Featured Research

from universities, journals, and other organizations

Extremely Efficient Nuclear Fuel Could Take Man To Mars In Just Two Weeks

Date:
January 3, 2001
Source:
Ben-Gurion University Of The Negev
Summary:
Scientists at Ben-Gurion University of the Negev have shown that an unusual nuclear fuel could speed space vehicles from Earth to Mars in as little as two weeks. Standard chemical propulsion used in existing spacecraft currently takes from between eight to ten months to make the same trip.

Beer-Sheva, December 28, 2000 - Scientists at Ben-Gurion University of the Negev have shown that an unusual nuclear fuel could speed space vehicles from Earth to Mars in as little as two weeks. Standard chemical propulsion used in existing spacecraft currently takes from between eight to ten months to make the same trip. Calculations supporting this conclusion were reported in this month's issue of Nuclear Instruments and Methods in Physics Research A (455: 442-451, 2000) by Prof. Yigal Ronen, of BGU's Department of Nuclear Engineering and graduate student Eugene Shwagerous.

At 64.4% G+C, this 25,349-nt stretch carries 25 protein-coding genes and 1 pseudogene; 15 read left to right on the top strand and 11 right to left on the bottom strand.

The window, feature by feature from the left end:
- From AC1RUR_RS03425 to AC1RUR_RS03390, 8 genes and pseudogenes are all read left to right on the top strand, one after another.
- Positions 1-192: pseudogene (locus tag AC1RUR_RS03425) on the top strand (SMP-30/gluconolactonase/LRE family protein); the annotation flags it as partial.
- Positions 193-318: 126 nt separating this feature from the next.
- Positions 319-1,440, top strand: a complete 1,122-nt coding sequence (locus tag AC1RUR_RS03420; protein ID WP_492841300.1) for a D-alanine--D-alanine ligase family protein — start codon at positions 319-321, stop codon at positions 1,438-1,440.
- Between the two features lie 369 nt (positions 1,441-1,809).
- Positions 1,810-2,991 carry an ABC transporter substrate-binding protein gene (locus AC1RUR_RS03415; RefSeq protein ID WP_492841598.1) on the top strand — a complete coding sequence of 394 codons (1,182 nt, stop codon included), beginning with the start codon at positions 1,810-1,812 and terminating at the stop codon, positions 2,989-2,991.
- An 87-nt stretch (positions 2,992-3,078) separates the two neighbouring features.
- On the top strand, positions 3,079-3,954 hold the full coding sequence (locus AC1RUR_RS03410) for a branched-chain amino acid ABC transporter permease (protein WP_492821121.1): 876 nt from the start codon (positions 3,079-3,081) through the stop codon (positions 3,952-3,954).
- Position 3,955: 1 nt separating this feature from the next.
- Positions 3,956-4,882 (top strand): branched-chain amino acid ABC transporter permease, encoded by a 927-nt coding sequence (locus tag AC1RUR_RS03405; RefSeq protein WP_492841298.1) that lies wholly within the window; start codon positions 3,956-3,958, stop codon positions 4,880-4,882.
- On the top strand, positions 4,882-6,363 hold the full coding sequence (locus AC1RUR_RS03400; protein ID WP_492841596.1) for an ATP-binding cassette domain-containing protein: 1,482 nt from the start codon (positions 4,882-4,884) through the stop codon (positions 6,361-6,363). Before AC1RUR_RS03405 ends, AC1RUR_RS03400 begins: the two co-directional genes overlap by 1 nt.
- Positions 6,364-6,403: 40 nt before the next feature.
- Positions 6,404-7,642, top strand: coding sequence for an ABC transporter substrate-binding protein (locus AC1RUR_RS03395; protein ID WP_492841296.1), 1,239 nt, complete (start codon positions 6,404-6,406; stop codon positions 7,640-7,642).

In the article, the researchers demonstrate that the fairly rare nuclear material americium-242m (Am-242m) can maintain sustained nuclear fission as an extremely thin metallic film, less than a thousandth of a millimeter thick. In this form, the extremely high-energy, high-temperature fission products can escape the fuel elements and be used for propulsion in space. Obtaining fission-fragments is not possible with the better-known uranium-235 and plutonium-239 nuclear fuels: they require large fuel rods, which absorb fission products.

Ronen became interested in nuclear reactors for space vehicles some 15 years ago at a conference dedicated to this subject. Speaker-after-speaker stressed that whatever the approach, the mass (weight) of the reactor had to be as light as possible for efficient space travel. At a more recent meeting, Prof. Carlo Rubbia of CERN (Nobel Laureate in Physics, 1984) brought up the novel concept of utilizing the highly energetic fragments produced by nuclear fission to heat a gas; the extremely high temperatures produced would enable faster interplanetary travel.